2. I got rid of it in the end I'm genuinely sorry to say. They fixed it, then replaced it then gave me my money back. I'm just not confident that it can handle the use I intended to give it.

    I'm on an Electrobike now and have had it for a few months now. Though even with it, there are some noises emerging that are starting to concern me a little.

  3. I have recently bought a Quartz Batribike. It seemed to be the answer to my needs as a local shopping bike and one which I could carry on the bike rack of my motorhome. At first all went well but within a total of 80 miles on the dial I experienced problems with the control unit on the handlebars. Pressing the ON button had no effect until I had pressed it several times and it refuses to switch off. I have to switch off by pulling out the battery plug. The cycle dealer is very helpful and has contacted the factory who have promised to send a replacement control unit. However on riding it home after calling at the dealer I heard a clicking noise from the rear wheel. To my dismay I saw that no less than four spokes were broken off at the hub end. Are the spokes not strong enough for the torque loads or were they over tightened on assembly? Has anyone else had this problem?I'm hoping that it is a one off defect and that my bike can be put into good order.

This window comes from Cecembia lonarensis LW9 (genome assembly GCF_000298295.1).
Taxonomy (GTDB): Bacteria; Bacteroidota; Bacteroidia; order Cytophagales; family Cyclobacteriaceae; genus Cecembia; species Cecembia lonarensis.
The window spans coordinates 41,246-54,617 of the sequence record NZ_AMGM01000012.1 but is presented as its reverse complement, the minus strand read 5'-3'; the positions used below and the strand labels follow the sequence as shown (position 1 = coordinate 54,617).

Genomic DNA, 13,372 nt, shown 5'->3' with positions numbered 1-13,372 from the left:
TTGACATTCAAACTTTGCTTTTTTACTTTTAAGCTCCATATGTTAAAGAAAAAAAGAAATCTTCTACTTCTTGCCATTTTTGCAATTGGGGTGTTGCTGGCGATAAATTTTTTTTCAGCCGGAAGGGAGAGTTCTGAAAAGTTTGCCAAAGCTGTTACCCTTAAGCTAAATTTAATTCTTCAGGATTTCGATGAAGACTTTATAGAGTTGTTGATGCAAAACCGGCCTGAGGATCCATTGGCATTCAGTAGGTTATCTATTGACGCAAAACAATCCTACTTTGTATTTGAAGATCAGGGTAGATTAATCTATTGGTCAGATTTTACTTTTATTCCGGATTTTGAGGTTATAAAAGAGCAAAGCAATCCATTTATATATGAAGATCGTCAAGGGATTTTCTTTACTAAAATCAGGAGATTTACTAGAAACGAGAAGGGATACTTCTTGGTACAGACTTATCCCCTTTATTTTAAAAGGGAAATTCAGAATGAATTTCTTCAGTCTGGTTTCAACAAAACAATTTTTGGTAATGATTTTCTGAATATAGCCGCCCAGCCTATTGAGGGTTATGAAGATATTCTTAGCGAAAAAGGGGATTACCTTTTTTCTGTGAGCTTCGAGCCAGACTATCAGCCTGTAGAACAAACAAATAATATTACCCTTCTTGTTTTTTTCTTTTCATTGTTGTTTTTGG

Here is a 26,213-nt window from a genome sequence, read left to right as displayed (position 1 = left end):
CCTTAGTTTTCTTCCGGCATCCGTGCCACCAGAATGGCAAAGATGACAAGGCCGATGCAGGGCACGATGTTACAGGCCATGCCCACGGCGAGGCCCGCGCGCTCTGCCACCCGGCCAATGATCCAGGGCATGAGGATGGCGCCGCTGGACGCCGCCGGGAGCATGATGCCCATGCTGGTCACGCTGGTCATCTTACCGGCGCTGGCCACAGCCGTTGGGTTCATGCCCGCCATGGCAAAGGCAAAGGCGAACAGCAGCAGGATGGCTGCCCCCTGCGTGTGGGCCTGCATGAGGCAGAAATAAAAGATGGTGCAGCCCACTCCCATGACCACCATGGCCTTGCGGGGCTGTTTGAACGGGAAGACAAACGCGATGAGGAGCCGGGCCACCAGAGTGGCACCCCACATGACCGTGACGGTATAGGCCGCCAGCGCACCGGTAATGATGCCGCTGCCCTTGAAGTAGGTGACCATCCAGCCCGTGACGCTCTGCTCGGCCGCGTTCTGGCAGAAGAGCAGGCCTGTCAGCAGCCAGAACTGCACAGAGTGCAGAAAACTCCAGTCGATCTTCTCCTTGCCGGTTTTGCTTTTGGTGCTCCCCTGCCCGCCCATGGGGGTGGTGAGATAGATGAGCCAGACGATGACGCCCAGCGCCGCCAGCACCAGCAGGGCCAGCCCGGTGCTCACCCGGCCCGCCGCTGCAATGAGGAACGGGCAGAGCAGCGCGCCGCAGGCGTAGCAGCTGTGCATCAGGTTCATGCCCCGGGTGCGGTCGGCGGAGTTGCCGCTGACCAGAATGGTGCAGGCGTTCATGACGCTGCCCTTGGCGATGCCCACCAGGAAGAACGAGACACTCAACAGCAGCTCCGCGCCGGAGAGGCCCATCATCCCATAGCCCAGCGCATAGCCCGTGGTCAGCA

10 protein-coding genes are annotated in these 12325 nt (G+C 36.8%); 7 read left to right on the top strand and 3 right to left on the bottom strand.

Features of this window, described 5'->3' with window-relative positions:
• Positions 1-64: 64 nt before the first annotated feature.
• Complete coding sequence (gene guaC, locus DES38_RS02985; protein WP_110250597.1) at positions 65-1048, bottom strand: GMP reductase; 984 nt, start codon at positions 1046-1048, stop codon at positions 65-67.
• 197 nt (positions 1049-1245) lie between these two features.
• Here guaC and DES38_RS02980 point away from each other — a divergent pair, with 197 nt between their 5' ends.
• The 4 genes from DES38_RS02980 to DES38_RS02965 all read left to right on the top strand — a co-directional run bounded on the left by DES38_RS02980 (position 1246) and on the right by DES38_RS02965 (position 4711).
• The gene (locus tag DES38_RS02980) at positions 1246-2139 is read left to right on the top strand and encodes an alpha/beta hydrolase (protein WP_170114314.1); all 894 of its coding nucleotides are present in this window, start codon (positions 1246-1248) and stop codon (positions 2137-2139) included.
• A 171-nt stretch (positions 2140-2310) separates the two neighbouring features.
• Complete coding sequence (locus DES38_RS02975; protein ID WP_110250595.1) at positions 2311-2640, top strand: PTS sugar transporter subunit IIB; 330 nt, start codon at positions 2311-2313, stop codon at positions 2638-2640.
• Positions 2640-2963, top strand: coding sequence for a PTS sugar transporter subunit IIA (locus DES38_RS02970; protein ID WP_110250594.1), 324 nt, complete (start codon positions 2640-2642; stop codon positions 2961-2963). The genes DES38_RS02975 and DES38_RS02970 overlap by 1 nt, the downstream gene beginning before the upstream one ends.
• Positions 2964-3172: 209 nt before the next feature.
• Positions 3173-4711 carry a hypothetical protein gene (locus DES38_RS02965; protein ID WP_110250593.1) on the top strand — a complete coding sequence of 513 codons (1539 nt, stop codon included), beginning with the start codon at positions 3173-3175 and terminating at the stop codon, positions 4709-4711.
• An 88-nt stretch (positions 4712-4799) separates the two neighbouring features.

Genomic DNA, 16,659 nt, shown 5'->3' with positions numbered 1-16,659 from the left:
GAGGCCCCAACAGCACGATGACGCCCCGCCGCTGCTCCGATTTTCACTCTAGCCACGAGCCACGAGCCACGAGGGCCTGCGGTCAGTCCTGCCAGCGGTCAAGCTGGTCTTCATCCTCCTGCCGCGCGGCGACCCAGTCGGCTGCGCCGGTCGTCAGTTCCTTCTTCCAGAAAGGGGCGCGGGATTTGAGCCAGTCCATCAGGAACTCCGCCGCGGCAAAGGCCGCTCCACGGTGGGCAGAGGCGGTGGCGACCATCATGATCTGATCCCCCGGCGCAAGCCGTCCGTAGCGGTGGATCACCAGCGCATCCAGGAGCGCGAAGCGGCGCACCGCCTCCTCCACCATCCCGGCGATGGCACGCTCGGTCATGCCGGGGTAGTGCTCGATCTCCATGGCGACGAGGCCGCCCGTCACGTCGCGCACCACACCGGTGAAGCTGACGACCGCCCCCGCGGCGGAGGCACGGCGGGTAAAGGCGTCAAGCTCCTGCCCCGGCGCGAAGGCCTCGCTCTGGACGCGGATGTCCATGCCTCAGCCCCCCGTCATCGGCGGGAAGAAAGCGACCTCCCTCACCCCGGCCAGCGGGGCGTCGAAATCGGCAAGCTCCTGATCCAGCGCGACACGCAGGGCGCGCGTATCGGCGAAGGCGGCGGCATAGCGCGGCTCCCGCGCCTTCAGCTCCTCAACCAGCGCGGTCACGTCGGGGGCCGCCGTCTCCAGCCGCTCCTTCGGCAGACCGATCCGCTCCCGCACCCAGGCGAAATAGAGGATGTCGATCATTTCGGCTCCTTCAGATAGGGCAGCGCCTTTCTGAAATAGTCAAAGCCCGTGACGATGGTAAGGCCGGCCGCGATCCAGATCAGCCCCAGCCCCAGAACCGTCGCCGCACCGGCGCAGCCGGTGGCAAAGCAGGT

1. Hi, I bought 2 Batribike Mercury`s in may 2011 , i have replaced 6 spokes altogether on the 2 bikes . These are front wheel drive , 28inch wheels and had 16 punctures in in total on the two bikes. i got these cycles from Take Charge Bikes in Bath on a special deal, had great enjoyment from them but build quality is very poor, bits keep dropping off or breaking etc. The battery on mine is now almost at an end (2years and 4000miles) so i think when it gives up altogether, the bike will go in the skip as its worthless without a battery (too heavy to use without)